We will work with allies across numerous industries - those innovative industries similar to ours - as well as new partners to develop these initiatives and urge Congress for action.
President and CEO
Biotechnology Industry Organization, BIO
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|From Hampton Roads Bioscience Luncheon|
Thursday, October 02, 2008
Boots Centre for Innovation (BCI) - www.bootsinnovation.com - has been established to work closely with early stage companies or inventors to develop pioneering products for the shelves of Alliance Boots stores that will improve the quality of life for consumers across Europe.
Alliance Boots is a leading pharmacy, health and beauty company with a retail network of 2,400 Boots stores in the UK, and access to 100,000 pharmacies across Europe.
Call for Proposals
We will be seeking proposal submissions of products and technologies that may be of interest to Alliance Boots in their 10 consumer focus areas:
1. Improve ways to diagnose, treat and monitor key aspects of health, beauty and wellbeing through use of devices
2. Support positive ageing through products and devices for mind and body
3. Minimize the complications of living with chronic conditions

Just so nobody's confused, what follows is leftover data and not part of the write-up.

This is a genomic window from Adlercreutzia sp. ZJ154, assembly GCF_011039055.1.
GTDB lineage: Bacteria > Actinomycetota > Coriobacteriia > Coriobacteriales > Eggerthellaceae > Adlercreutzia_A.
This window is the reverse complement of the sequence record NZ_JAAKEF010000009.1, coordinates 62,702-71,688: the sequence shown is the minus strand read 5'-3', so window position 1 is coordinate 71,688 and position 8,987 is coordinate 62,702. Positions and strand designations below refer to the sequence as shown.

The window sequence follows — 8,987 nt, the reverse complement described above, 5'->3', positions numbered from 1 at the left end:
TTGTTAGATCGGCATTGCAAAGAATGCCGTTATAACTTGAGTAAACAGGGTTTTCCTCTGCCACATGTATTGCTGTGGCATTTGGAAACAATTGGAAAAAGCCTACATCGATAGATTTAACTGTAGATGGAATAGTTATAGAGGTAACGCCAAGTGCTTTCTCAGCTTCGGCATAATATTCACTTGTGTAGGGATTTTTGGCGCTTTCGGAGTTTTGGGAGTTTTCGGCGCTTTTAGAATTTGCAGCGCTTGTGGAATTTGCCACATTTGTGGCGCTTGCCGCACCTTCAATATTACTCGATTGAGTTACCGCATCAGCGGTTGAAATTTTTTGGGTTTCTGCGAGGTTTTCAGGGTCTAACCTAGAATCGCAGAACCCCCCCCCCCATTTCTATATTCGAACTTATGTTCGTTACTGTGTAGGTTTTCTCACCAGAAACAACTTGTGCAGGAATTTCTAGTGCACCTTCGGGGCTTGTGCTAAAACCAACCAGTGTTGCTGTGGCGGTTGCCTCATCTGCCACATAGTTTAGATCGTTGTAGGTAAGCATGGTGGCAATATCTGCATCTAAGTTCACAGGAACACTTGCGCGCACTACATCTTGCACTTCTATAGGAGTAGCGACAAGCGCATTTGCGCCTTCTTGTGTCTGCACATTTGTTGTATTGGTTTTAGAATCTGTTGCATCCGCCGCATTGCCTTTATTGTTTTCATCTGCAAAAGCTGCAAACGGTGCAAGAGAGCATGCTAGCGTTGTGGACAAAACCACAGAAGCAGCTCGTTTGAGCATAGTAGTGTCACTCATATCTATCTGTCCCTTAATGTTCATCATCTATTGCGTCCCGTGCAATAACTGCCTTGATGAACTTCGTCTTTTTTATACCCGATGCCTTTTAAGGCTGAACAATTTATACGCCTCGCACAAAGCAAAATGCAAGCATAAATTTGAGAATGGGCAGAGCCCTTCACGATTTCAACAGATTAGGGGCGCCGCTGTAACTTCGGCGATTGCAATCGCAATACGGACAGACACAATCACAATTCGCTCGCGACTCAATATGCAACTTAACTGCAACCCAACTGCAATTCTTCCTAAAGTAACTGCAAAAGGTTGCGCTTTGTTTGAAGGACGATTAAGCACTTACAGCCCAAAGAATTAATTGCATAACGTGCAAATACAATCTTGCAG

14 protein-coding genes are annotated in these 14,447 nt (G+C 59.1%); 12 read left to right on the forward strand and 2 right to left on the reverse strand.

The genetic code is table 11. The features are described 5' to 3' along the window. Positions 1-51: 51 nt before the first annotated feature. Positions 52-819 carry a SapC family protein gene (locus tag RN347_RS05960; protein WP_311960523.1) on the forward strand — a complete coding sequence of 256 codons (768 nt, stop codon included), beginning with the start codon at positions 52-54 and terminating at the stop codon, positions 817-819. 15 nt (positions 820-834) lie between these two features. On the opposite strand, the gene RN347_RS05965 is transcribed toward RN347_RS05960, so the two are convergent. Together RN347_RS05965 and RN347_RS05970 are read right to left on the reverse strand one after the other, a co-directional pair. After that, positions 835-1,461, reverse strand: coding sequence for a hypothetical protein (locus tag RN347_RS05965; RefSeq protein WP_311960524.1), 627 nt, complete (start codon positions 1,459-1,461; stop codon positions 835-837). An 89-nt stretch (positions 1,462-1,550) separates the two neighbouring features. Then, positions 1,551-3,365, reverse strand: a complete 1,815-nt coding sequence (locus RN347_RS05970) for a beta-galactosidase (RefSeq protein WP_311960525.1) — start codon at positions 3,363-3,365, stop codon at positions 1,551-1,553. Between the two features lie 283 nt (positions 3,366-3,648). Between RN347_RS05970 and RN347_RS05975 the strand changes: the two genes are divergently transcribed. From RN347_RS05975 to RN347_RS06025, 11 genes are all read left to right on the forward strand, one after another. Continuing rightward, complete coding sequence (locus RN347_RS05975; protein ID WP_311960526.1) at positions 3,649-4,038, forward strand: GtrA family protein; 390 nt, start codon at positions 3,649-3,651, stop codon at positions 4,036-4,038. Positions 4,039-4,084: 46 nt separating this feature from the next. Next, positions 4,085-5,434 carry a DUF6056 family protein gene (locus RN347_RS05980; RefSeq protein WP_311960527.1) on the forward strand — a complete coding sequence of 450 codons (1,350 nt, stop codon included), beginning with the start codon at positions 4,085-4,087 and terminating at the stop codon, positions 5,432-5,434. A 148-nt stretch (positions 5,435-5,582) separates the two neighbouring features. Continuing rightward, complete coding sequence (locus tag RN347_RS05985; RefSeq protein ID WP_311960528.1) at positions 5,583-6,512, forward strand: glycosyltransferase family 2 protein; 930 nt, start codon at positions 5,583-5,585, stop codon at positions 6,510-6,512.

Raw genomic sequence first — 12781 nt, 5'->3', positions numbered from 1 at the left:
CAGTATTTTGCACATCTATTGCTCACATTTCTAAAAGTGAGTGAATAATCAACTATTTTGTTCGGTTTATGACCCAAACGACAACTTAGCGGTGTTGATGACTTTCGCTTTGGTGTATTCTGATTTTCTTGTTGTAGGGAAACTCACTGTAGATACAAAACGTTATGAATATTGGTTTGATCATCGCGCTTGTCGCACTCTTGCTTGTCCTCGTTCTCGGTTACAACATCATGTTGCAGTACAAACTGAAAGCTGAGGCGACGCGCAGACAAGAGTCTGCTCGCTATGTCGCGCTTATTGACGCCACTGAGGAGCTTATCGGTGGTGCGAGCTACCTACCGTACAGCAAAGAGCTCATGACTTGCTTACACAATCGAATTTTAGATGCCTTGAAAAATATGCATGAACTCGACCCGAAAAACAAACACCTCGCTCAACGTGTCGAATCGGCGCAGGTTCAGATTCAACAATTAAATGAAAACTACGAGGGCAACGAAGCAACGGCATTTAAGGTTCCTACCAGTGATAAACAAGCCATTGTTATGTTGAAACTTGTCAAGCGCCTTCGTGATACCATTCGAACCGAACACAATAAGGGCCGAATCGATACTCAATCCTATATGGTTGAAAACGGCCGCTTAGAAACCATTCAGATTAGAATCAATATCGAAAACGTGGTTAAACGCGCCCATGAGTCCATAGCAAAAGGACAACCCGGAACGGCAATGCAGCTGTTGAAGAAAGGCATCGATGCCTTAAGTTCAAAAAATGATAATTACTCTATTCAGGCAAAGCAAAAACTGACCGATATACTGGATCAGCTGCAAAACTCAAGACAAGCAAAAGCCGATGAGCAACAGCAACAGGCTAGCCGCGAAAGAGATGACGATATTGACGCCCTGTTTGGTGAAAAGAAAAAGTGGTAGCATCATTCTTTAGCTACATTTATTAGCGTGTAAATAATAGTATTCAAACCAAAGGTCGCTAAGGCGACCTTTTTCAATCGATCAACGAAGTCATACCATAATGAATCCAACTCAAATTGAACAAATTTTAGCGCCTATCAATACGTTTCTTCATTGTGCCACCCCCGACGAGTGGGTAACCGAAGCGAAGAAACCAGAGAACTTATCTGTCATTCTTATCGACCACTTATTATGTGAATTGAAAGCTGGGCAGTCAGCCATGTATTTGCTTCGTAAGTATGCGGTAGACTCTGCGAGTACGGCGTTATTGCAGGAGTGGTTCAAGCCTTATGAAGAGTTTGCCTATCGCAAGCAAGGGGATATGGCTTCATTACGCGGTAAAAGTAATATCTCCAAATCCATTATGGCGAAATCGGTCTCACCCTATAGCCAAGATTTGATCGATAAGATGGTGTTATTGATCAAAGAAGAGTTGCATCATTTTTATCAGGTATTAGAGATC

4. Improve digestive health, particularly issues related to stress, poor diet and obesity
5. Improve and maintain the health, look and feel of skin
6. Minimize the severity and duration of pain
7. Improve quality of sleep for everyone, including pregnant women, babies and the elderly
8. Create more convenient methods of taking and using medicines and health products
9. Improve the health and appearance of teeth and gums
10. Improve the health, appearance and comfort of eyes
This is an excellent opportunity to have your technology or product potentially developed and sold through the vast Alliance Boots retail network.
New Product Innovation Seminar & Direct Interviews
BCI will also be hosting a New Product Innovation Seminar in Boston in early December, which will allow selected companies to understand how to access Boots with new ideas and how to work with them in partnership to bring ideas to the shelf across Europe.
Do you have a product concept or idea that you would like to submit to Boots Centre for Innovation?
Please complete the Boots Centre for Innovation Questionnaire by clicking here - www.bootsinnovation.com/bostonevent.html
The deadline for submission of proposals is October 30th 2008.
Please contact Louise Bryce - Tel: 011 44 1792 602 673, or email firstname.lastname@example.org
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Friday, September 26, 2008
Thursday, September 25, 2008
9.23.2008By Jane W. GrahamAFP Correspondent